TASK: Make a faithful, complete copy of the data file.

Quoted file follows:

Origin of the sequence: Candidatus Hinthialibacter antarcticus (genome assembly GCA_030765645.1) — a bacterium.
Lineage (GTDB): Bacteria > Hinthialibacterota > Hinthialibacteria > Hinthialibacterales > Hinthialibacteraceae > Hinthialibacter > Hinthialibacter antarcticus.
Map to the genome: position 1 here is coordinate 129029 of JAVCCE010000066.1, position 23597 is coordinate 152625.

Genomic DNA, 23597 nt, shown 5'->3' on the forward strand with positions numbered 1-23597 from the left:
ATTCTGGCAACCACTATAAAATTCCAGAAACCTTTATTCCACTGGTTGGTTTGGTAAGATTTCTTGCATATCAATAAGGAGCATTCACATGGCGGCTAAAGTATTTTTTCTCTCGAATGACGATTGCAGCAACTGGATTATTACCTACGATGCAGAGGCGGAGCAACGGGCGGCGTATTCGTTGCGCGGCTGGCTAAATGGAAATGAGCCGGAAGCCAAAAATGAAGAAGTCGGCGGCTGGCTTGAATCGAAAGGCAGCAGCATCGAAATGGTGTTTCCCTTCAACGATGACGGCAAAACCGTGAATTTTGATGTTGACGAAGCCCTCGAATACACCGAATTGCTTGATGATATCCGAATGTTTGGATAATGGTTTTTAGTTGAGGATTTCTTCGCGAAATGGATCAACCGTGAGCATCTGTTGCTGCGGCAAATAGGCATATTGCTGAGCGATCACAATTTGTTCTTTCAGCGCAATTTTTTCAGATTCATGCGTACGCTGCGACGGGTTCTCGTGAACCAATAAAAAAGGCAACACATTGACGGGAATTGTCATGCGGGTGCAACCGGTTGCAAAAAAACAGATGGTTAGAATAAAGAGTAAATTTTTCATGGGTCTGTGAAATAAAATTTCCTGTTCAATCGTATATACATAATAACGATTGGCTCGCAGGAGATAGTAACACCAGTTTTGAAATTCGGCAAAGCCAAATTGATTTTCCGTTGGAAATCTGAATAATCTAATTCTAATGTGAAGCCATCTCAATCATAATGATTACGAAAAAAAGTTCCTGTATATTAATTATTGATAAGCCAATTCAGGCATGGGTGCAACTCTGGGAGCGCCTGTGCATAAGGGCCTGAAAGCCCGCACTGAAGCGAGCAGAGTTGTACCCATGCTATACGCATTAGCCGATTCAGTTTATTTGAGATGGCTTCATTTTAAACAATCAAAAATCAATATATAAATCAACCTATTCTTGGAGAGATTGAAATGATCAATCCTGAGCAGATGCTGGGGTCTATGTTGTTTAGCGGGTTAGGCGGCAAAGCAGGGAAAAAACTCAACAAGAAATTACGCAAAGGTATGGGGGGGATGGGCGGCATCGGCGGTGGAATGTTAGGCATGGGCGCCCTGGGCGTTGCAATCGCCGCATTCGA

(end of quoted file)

Origin of the sequence: Candidatus Hinthialibacter antarcticus (genome assembly GCA_030765645.1) — a bacterium.
Lineage (GTDB): Bacteria > Hinthialibacterota > Hinthialibacteria > Hinthialibacterales > Hinthialibacteraceae > Hinthialibacter > Hinthialibacter antarcticus.
Map to the genome: position 1 here is coordinate 129029 of JAVCCE010000066.1, position 23597 is coordinate 152625.

Genomic DNA, 23597 nt, shown 5'->3' on the forward strand with positions numbered 1-23597 from the left:
ATTCTGGCAACCACTATAAAATTCCAGAAACCTTTATTCCACTGGTTGGTTTGGTAAGATTTCTTGCATATCAATAAGGAGCATTCACATGGCGGCTAAAGTATTTTTTCTCTCGAATGACGATTGCAGCAACTGGATTATTACCTACGATGCAGAGGCGGAGCAACGGGCGGCGTATTCGTTGCGCGGCTGGCTAAATGGAAATGAGCCGGAAGCCAAAAATGAAGAAGTCGGCGGCTGGCTTGAATCGAAAGGCAGCAGCATCGAAATGGTGTTTCCCTTCAACGATGACGGCAAAACCGTGAATTTTGATGTTGACGAAGCCCTCGAATACACCGAATTGCTTGATGATATCCGAATGTTTGGATAATGGTTTTTAGTTGAGGATTTCTTCGCGAAATGGATCAACCGTGAGCATCTGTTGCTGCGGCAAATAGGCATATTGCTGAGCGATCACAATTTGTTCTTTCAGCGCAATTTTTTCAGATTCATGCGTACGCTGCGACGGGTTCTCGTGAACCAATAAAAAAGGCAACACATTGACGGGAATTGTCATGCGGGTGCAACCGGTTGCAAAAAAACAGATGGTTAGAATAAAGAGTAAATTTTTCATGGGTCTGTGAAATAAAATTTCCTGTTCAATCGTATATACATAATAACGATTGGCTCGCAGGAGATAGTAACACCAGTTTTGAAATTCGGCAAAGCCAAATTGATTTTCCGTTGGAAATCTGAATAATCTAATTCTAATGTGAAGCCATCTCAATCATAATGATTACGAAAAAAAGTTCCTGTATATTAATTATTGATAAGCCAATTCAGGCATGGGTGCAACTCTGGGAGCGCCTGTGCATAAGGGCCTGAAAGCCCGCACTGAAGCGAGCAGAGTTGTACCCATGCTATACGCATTAGCCGATTCAGTTTATTTGAGATGGCTTCATTTTAAACAATCAAAAATCAATATATAAATCAACCTATTCTTGGAGAGATTGAAATGATCAATCCTGAGCAGATGCTGGGGTCTATGTTGTTTAGCGGGTTAGGCGGCAAAGCAGGGAAAAAACTCAACAAGAAATTACGCAAAGGTATGGGGGGGATGGGCGGCATCGGCGGTGGAATGTTAGGCATGGGCGCCCTGGGCGTTGCAATCGCCGCATTCGA